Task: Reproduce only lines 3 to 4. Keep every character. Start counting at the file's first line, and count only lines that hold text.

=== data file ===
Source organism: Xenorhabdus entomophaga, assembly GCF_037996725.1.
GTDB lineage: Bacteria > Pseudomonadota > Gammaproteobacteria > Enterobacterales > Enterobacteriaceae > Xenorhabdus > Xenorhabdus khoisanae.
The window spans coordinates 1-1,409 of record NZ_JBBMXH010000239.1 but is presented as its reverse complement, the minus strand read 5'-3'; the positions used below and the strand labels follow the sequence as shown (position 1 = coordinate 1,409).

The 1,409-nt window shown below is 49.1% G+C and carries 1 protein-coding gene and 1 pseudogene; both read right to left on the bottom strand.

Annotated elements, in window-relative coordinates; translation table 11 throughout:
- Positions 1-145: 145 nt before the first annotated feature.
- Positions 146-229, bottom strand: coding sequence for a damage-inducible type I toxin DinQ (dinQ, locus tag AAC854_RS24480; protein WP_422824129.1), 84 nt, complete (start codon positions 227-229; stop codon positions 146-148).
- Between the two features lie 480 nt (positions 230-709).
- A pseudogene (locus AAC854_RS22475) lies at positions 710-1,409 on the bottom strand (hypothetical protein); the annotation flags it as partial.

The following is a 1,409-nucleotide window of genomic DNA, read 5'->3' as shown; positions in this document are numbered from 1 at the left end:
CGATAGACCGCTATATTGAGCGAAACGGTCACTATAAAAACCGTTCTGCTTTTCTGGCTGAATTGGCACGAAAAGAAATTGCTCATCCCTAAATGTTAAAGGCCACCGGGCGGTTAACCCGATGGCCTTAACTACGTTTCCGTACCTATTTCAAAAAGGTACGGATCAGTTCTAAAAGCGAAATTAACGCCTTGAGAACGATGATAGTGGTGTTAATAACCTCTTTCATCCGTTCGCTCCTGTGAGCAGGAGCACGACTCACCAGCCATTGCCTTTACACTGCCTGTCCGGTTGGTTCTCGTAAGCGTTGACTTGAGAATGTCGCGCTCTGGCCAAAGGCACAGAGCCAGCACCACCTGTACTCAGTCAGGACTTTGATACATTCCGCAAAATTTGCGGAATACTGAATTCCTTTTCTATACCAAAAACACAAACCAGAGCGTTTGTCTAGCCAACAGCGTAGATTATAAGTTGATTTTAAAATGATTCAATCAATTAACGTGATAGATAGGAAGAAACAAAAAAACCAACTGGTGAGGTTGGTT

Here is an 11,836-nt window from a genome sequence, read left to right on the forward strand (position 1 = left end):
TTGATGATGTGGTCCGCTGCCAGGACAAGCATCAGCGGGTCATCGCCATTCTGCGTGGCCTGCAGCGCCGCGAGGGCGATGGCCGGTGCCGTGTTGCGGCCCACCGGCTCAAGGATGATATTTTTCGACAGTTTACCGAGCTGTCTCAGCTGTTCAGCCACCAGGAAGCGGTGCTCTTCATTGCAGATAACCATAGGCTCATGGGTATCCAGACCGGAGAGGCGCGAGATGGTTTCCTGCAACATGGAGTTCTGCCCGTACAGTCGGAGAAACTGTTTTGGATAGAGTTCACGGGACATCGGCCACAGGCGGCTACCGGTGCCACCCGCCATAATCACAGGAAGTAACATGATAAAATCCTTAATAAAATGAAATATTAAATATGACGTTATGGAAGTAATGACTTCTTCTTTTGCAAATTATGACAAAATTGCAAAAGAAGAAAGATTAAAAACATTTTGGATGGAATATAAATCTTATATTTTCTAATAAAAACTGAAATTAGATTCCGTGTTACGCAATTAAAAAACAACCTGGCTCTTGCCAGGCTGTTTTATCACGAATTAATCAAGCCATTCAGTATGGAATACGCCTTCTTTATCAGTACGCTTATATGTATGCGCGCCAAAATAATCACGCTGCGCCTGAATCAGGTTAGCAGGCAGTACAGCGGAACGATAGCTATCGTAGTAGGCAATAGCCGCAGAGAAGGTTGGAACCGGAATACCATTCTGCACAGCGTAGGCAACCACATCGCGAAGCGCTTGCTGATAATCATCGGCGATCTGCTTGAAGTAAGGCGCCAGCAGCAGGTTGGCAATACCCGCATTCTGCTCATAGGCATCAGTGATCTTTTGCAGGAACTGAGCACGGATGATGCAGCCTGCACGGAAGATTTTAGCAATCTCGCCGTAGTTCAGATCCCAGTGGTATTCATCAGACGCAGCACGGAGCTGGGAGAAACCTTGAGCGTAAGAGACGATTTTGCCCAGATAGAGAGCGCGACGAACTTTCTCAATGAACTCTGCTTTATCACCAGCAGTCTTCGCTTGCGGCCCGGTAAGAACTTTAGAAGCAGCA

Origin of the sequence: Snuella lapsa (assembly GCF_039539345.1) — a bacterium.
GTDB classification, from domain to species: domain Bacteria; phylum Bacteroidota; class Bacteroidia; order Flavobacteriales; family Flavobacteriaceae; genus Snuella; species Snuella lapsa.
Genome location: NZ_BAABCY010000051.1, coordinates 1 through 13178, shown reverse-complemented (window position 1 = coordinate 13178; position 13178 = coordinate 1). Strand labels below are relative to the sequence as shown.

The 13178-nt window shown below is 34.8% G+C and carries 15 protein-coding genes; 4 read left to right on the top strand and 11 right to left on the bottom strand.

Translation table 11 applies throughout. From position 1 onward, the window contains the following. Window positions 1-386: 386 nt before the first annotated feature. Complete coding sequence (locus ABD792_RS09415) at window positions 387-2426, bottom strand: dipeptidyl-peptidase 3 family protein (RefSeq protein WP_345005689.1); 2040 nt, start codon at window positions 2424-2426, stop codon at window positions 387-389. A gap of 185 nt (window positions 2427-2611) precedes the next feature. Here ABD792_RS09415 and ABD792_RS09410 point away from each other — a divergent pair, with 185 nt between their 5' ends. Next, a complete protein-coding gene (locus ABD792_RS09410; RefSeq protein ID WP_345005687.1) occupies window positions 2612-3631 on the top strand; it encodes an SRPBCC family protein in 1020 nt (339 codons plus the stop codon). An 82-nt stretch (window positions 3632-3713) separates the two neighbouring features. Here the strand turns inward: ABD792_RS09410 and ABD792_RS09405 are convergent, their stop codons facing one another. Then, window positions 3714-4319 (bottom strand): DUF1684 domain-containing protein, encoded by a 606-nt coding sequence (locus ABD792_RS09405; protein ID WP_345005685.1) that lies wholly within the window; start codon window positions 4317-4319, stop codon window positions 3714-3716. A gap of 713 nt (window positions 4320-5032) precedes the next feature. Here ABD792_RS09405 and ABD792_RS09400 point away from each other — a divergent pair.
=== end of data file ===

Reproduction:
The window spans coordinates 1-1,409 of record NZ_JBBMXH010000239.1 but is presented as its reverse complement, the minus strand read 5'-3'; the positions used below and the strand labels follow the sequence as shown (position 1 = coordinate 1,409).

The 1,409-nt window shown below is 49.1% G+C and carries 1 protein-coding gene and 1 pseudogene; both read right to left on the bottom strand.